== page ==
Canada's Finance Minister Jim Flaherty delivers a speech to the Economic Club of Canada in Ottawa February 6, 2013.
Credits: REUTERS/Chris Wattie
OTTAWA - A key focus of Finance Minister Jim Flaherty's next budget will be jobs, particularly for aboriginals, young people and other groups having trouble finding work.
In a speech here Wednesday, Flaherty said that while many Canadians can't find work, many employers can't find skilled employees to fill vacancies.
"We need to connect Canadians with available jobs through skills training and education. We need to encourage economic immigrants to Canada and we need to encourage increased participation in the workforce by some parts of our workforce that are under-represented including aboriginal youth, persons with a various abilities and disabilities and of course, seniors - because many seniors want to continue working in the workforce," Flaherty said.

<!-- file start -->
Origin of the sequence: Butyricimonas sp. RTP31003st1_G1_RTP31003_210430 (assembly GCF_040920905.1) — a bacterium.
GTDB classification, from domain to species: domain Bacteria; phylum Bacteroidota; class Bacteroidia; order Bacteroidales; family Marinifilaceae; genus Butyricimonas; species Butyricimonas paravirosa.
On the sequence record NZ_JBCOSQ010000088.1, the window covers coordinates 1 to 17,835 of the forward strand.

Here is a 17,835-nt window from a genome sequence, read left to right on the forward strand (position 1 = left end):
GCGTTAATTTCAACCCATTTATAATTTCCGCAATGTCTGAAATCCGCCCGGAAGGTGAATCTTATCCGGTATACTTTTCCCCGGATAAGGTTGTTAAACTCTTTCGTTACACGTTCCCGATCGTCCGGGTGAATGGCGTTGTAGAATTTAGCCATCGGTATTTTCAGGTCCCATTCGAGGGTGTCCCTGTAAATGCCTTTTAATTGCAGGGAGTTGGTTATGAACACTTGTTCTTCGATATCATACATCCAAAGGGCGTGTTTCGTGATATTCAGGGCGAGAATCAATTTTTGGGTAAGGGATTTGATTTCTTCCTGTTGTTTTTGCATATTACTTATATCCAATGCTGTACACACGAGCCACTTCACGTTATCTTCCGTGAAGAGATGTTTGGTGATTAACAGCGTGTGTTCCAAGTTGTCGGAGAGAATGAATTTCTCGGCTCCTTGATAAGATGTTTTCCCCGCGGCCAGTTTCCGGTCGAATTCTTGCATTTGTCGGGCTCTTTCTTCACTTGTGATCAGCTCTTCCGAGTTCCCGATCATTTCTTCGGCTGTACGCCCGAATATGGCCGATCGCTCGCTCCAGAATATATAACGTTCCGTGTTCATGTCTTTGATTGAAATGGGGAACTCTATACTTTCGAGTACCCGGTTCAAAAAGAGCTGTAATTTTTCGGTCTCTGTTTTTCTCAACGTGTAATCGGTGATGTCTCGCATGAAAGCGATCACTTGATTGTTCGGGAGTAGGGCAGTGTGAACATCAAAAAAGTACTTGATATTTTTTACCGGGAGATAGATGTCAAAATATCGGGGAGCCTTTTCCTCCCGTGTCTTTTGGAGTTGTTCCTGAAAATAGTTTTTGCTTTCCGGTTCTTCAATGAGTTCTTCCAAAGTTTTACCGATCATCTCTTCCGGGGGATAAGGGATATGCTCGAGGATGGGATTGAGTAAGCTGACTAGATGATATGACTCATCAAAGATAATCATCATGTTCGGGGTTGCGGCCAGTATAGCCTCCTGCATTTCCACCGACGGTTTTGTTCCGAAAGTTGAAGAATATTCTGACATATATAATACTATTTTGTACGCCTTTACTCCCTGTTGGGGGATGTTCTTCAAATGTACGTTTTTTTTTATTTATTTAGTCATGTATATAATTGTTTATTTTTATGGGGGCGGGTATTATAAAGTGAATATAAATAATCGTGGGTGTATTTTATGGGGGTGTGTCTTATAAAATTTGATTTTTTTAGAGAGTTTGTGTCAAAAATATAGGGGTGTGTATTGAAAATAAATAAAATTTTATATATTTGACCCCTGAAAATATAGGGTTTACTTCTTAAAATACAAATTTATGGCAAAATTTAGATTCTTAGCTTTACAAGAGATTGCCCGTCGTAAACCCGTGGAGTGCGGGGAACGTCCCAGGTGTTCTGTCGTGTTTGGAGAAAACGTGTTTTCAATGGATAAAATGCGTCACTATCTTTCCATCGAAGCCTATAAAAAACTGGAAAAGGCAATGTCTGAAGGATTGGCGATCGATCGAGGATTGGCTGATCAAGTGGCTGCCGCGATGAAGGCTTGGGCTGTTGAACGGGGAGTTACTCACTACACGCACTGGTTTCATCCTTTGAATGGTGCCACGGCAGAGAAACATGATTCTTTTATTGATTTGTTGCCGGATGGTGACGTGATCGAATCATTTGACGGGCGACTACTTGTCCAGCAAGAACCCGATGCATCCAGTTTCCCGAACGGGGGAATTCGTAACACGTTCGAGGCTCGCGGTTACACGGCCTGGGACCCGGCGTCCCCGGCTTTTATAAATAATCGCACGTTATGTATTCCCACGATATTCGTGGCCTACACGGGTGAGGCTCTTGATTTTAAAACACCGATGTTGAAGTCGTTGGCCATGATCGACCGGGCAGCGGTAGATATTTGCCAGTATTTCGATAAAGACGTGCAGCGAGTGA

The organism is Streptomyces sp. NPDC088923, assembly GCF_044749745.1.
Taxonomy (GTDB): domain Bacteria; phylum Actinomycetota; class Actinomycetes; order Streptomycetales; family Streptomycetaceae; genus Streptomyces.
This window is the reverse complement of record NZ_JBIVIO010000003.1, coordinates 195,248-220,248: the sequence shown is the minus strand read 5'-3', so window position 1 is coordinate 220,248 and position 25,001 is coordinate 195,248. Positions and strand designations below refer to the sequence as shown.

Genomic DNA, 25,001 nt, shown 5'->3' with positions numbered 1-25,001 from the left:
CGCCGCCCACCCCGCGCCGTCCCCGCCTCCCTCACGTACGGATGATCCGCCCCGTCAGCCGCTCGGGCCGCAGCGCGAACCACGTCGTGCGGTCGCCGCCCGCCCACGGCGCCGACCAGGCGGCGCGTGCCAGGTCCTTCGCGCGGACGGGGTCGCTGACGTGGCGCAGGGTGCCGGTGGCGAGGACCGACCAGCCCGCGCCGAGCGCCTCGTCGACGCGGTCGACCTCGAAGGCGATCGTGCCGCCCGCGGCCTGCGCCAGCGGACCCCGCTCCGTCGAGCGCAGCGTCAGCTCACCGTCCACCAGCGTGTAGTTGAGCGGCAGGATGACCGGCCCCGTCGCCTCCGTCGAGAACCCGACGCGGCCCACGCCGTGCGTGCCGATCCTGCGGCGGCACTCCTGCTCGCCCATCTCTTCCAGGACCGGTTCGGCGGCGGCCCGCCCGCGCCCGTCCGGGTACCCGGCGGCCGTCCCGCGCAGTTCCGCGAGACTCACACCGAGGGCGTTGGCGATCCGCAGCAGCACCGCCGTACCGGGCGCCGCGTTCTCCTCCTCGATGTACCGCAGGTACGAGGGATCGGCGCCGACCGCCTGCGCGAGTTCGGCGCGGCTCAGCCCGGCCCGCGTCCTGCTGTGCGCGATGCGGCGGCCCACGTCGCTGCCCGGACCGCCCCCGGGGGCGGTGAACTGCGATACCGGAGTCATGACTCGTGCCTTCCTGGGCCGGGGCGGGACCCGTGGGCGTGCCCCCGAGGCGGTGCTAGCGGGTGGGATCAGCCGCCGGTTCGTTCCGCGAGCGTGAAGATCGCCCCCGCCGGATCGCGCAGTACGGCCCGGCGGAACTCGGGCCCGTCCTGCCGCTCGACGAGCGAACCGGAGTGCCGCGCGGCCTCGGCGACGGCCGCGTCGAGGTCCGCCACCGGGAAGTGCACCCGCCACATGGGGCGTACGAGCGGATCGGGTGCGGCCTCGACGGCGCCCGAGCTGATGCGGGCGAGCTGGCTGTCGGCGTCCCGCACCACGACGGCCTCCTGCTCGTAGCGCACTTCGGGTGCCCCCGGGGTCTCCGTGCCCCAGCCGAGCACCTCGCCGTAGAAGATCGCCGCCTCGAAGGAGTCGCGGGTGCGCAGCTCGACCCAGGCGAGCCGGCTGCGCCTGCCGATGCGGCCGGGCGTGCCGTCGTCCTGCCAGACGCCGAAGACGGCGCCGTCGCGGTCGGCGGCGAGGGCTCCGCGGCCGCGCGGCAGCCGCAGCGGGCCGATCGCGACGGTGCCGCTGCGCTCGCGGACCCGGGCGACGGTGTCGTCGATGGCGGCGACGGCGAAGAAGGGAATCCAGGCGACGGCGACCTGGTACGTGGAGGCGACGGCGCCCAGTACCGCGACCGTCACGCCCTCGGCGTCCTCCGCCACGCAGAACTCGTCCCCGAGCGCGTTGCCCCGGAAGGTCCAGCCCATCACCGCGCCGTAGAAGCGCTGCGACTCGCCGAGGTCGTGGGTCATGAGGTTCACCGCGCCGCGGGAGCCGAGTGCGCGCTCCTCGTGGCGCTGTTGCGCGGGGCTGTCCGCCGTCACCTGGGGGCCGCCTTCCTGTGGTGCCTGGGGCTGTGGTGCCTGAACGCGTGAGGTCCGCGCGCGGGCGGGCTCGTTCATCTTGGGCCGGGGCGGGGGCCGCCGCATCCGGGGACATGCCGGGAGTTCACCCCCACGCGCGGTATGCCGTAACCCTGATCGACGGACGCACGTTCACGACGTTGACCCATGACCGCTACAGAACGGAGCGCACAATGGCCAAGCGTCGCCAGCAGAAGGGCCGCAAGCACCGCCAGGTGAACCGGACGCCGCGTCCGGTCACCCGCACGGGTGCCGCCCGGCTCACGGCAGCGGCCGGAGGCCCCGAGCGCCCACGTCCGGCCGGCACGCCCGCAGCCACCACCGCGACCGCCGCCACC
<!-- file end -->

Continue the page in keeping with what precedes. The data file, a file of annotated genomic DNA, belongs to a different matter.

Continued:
Flaherty's lunchtime speech came seven years to the day after he was sworn in as Prime Minister Stephen Harper's first and only finance minister.
Responding to speculation that he may extend a multibillion-dollar program that helped cities pay for new infrastructure, Flaherty would only say no decision had been made.
Flaherty said one factor limiting the government's wiggle room for new spending is falling revenue Ottawa receives from Western Canada's oilpatch.
"It is obviously a concern, not only in Alberta, but in our government," Flaherty said. "It affects our budgeting because it affects commodities prices, obviously ... which affects federal revenues."
"No decision has been made in terms of a future infrastructure plan," Flaherty said.